The Pring Turner Leading Economic Indicator (LEI) comprises a weighted ROC for three key economic sectors and a financial one. These are construction, consumer spending, employment and the stock market. It has led every recession since its inception in the 1950’s. To be fair, it also signaled the non-recession of 1966. Signals are triggered by the “Recession Caller” in the lower window dropping below the red trigger line. The latest data point to the indicator moving away from that line in the direction of renewed recovery and away from a business contraction.

Source: Pring Research

The most severe stock market declines (-20% or more) have occurred during economic recessions. For retirees, it is especially critical to avoid recession-driven market declines in order to effectively secure a stable retirement lifestyle. Recovering from these big losses can be a difficult and highly stressful endeavor.  This is one reason why we follow the natural rhythm of business cycle swings closely and stay on alert for major turning points in the economy.

What is the Pring Turner LEI telling us now? The following chart shows the most recent 20-year history of this forward-looking indicator, and how it peaked out and began a persistent decline a year or more before the last two recessions. This behavior is in contrast with today’s positive trend where the indicator just reached an all-time high! The latest reading suggests that there is low risk of a recession in the coming months. Continued economic strength typically translates into higher stock prices.

Photo by Samuel Zeller on Unsplash

Disclaimer: Pring Turner is a Financial Advisor headquartered in Walnut Creek CA, and is registered with the Securities and Exchange Commission under the Investment Advisers Act of 1940. The views represented herein are Pring Turner’s own and all information is obtained from sources believed to be accurate and reliable. This information should not be considered a solicitation or offer to provide any service in any jurisdiction where it would be unlawful to do so. All indices are unmanaged and are not available for direct investment. Past performance does not guarantee future results.

Martin Pring
Martin Pring
Martin J. Pring has written more than 20 books on investing such as asset allocation, market psychology and investing around the business cycle. His widely popular book, “Technical Analysis Explained”, has been translated into 8 languages and for several decades was required reading for the Chartered Market Technician’s (CMT) designation. Martin, in collaboration with Dow Jones Indexes, co-developed the Dow Jones Pring U.S. Business Cycle Index in 2012, a unique index based on the financial advisory firm’s “Six-Stage” business cycle investment strategy. Martin is an investment strategist & principal of Pring Turner Investment Management, Walnut Creek, CA.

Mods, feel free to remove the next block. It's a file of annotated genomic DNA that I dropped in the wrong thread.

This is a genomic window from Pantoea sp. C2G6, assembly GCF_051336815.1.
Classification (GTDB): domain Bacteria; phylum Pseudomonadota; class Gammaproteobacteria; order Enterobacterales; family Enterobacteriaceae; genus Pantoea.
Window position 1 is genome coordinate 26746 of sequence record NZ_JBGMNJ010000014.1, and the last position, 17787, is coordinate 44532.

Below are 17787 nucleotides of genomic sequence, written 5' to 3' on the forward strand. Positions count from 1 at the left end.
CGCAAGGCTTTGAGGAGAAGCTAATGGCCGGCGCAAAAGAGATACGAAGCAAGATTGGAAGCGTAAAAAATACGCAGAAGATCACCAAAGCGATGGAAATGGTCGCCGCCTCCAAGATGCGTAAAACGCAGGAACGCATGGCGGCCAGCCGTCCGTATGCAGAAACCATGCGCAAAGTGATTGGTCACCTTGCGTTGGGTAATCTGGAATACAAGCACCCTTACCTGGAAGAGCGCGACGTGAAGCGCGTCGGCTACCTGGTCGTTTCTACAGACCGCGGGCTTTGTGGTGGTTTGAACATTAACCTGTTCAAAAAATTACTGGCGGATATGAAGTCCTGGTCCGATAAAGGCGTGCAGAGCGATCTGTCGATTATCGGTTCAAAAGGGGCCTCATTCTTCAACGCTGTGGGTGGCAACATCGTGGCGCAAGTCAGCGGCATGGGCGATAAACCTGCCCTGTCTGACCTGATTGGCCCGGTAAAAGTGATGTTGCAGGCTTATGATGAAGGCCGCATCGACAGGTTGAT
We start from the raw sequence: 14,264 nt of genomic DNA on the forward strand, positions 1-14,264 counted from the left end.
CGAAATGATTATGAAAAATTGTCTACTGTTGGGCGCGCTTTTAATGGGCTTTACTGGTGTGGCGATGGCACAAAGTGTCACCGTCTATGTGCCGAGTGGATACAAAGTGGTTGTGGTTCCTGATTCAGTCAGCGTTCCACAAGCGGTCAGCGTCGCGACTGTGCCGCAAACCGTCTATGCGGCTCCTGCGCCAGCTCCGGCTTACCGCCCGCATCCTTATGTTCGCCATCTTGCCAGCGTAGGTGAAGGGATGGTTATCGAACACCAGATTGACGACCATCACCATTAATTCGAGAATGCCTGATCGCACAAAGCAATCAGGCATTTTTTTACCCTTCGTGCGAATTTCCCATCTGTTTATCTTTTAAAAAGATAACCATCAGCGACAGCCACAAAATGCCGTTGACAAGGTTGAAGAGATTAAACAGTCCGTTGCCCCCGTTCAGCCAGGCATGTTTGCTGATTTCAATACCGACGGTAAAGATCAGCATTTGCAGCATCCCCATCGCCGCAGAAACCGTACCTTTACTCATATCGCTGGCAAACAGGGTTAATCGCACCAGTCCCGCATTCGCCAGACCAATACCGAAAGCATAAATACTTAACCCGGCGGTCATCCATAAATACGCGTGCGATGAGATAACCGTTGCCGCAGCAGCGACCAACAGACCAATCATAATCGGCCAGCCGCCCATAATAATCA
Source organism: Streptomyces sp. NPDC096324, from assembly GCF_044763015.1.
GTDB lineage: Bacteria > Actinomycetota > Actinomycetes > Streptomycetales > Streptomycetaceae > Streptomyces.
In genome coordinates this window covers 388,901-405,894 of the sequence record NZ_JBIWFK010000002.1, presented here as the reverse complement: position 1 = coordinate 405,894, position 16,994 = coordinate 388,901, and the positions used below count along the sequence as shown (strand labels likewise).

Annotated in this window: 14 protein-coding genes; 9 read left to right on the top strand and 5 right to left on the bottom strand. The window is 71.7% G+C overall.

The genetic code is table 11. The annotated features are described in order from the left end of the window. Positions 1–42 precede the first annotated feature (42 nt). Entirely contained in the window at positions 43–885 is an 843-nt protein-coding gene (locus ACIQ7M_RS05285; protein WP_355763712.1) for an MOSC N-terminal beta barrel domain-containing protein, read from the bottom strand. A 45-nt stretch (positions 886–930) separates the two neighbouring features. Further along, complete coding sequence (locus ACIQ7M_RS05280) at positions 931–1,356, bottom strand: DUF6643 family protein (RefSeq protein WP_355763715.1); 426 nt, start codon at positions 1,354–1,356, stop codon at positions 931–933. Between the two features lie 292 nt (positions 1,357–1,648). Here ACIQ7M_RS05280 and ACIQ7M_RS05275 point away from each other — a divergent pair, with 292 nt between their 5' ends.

Connect with Martin.

Continue Reading

Articles filed under Martin Pring's Technical Corner

The Bursting of the Tech and Bitcoin Bubbles—Part II

May 12, 2022 - In March of last year, I wrote an article entitled “Timing the End of the Tech and Bitcoin Bubbles”. The conclusion for Bitcoin was that it was indeed in a bubble but that there was insufficient technical evidence at the... Continue Reading

Burglar or Bank Robber? Time to Watch Your Wallet and Stock Portfolio!

March 21, 2022 - In October 2021, we made the case for a new secular commodity bull market and concluded that this environment would likely spill back into the economy and stock market.  That process is already underway, as the NASDAQ Composite was recently... Continue Reading

Impending Super Cycle Commodity Signal Argues Against Transitory Inflation

October 18, 2021 - Aging demographics, technological innovation and an ever -expanding debt overhang are three reasons why inflation has been largely kept under wraps in the last three decades. They are still relevant, so why not extrapolate a benign inflation trend into the... Continue Reading

Five Charts that Make the Case for a Bull Market in Commodities

December 8, 2020 - A year ago, as the economy was emerging from its third slowdown following the financial crisis, commodity prices looked set to move higher. However, due to the pandemic lockdown, the global economy abruptly fell into recession and commodity prices quickly... Continue Reading

Five Reasons for Being Bullish Despite a 60% Advance

September 8, 2020 - The S&P Composite has rallied close to 60% since late March, making a historic and remarkable round trip in a short period of time. You would think that after such a move it would make sense to anticipate a significant... Continue Reading